Elimination Play I by Frank Groome

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There are two main methods of extracting an extra trick in a borderline contract.

Elimination Play o Eliminacion
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Source: Elimination Play

There are two main methods of extracting an extra trick in a borderline contract. These are the known as ‘elimination play’ and ‘squeezes’. Both techniques require the ability to plan ahead and plot your way through the minefield of the difficult contract. Whenever you are short of just one trick it is usually possible to make your contract, unless the defenders are able to cash enough tricks to set you from the outset. Success demands the ability to appreciate in advance the problem(s) posed by a particular hand and it is simply not good enough to play out the cards and hope for the best. If you do this you will be defeated as often as you make your contract and such a negative approach is very wearing on partnership confidence.  The most common method employed to gain an additional trick is elimination play. Usually the technique requires the declarer to ‘eliminate’ dangerous side suits, before exiting to one or the other defenders to force them into making an awkward return. This hand arose in a recent Teams match.
 
Example 1

A 10 7 6 2
A 10 4
A K 3
7 6
  K Q 9 8 4
K 9 3
Q 7 2
A 4
     
West North East South
    1 Pass
3* Pass 4** Pass
4** Pass 4 Pass
6 The End    

 *A ‘jump-shift’ agreeing s and promising 15+ HCP.
**Cue-bids, showing first-round control.

South led the K. The immediate reaction is that the contract is doomed, since declarer must lose a and, because of the duplicated shape of the two hands, he has no long card on which to park a losing . There is one good chance, however. If the missing  honours are divided, then it is possible to force one or the other defender into the awkward position of either having to lead away from their honour or concede a crucial ruff and discard. Because of the valuable pips in the suit you will be able to finesse each of your opponents in turn, provided an opponent first leads the suit. Therefore you must draw all the outstanding trumps and cash three rounds of s, eliminating the danger of either opponent being able to make a safe return in these suits. Now you can simply exit with a  and whoever wins the trick is end-played, assuming the honours are divided. If not, you cannot make the contract anyway, since whoever holds the two honours will be sure to duck the second .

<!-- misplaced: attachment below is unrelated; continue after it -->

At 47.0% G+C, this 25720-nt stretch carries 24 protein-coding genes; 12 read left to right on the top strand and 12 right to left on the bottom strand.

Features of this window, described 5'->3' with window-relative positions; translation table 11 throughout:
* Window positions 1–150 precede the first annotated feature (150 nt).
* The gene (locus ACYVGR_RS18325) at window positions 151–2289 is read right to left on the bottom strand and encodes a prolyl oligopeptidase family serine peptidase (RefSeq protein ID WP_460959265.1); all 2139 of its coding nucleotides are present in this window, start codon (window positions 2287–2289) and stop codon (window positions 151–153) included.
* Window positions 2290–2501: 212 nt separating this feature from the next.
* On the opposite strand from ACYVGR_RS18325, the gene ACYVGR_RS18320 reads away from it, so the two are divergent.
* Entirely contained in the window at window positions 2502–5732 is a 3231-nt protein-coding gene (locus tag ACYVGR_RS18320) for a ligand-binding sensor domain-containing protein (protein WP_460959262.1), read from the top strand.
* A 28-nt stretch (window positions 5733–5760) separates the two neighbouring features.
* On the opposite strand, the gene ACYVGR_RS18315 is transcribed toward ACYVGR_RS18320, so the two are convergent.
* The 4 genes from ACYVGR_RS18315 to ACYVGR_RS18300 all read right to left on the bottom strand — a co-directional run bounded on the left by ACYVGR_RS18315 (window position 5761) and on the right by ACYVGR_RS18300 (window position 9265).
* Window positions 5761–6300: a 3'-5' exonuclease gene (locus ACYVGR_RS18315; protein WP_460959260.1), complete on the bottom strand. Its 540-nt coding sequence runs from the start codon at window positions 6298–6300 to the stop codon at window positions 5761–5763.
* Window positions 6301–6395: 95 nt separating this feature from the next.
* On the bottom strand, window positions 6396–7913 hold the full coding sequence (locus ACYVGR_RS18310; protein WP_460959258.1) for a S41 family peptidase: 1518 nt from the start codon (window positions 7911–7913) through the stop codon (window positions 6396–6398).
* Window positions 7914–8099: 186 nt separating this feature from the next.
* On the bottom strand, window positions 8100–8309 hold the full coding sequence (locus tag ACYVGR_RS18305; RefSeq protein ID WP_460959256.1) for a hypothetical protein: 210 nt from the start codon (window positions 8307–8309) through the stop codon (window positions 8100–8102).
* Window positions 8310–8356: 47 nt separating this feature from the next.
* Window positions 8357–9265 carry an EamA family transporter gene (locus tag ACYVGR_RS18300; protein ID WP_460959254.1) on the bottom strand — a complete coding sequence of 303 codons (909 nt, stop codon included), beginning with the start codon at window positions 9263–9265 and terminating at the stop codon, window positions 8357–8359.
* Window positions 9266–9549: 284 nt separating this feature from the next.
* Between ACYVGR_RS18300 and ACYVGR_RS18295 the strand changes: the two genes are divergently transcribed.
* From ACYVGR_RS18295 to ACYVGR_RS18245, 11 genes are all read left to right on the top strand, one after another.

3
 J 8 7 2
 10 9 4
 J 9 8 5 2
 
A 10 7 6 2
A 10 4
A K 3
7 6
  K Q 9 8 4
K 9 3
Q 7 2
A4
  J 5
Q 6 5
J 9 6 5
K Q 10 3
 

Note that the best chance for the defence is for whoever wins the second trick to exit with their honour! This might seem to be an odd play, but at least you will have awakened the suspicion in declarer’s mind that the honours are held in the same hand and there is now a chance that he will guess wrong.  The opening lead is frequently the determining factor in the decision to attempt the elimination play.

Example 2

J 4
A K 7
9 7 6 4
K J 8 2
  A
Q 4
A Q 8 3
A Q 10 7 6 4
     
West North East South
  Pass 1 Pass
1 Pass 4 Pass
4* Pass 4* Pass
6 The End  

Before examining the play on this deal, note the auction. Over East’s opening 1, West bids a quiet 1. He does not make the horrible error of jumping to 2NT (showing a balanced 11-12 HCP). There is no rush to get in the first bid in no-trumps in a misguided attempt to play the hand – especially when there is good support for partner’s first-bid suit!  South led the K. The suit was the problem, of course, since if the finesse failed there was likely to be at least two losers in the suit. But a little thought should guide you to the correct line of play. After drawing trumps you can discard one of the losing s from your hand on the long . You can then make the loser-on-loser play of throwing a second on the losing J. This will endplay South, who will be forced to lead into your A Q of diamonds or concede a ruff and discard. After a while plays of this sort become fairly routine.  The only other reasonable option on this hand is to play for the K
doubleton or J 10 doubleton. The full deal shows that playing for a doubleton K would have worked, but the difference between the two options is that playing for the doubleton is not guaranteed whereas the elimination play was marked by the opening lead.

  10 9 8 5 3
10 9 5 3 2
J 10 5
– – – – –
 
 
J 4
A K 7
9 7 6 4
K J 8 2
  A
Q 4
A Q 8 3
A Q 10 7 6 4
  K Q 7 6 2
 J 8 6
K 2
9 5 3
 

Without the lead of the K, the best line is to win the lead in hand and draw trumps in three rounds. Then cash the A and three rounds of s, discarding a on the third round. Finally lead the J from dummy, discarding a second if North plays low. If North covers the J you should ruff in hand and lay down the A. If you are very lucky the K will fall. If not, cross to the dummy and lead a low towards your hand. North may go up with the K and solve your problem. If not, you must guess whether to cover or duck, playing South for the doubleton K. This line maximises your chances for locating the K, without having to make an awkward decision.  As often as not, the probability that an elimination play is likely to succeed becomes apparent because of information revealed during the course of the auction.

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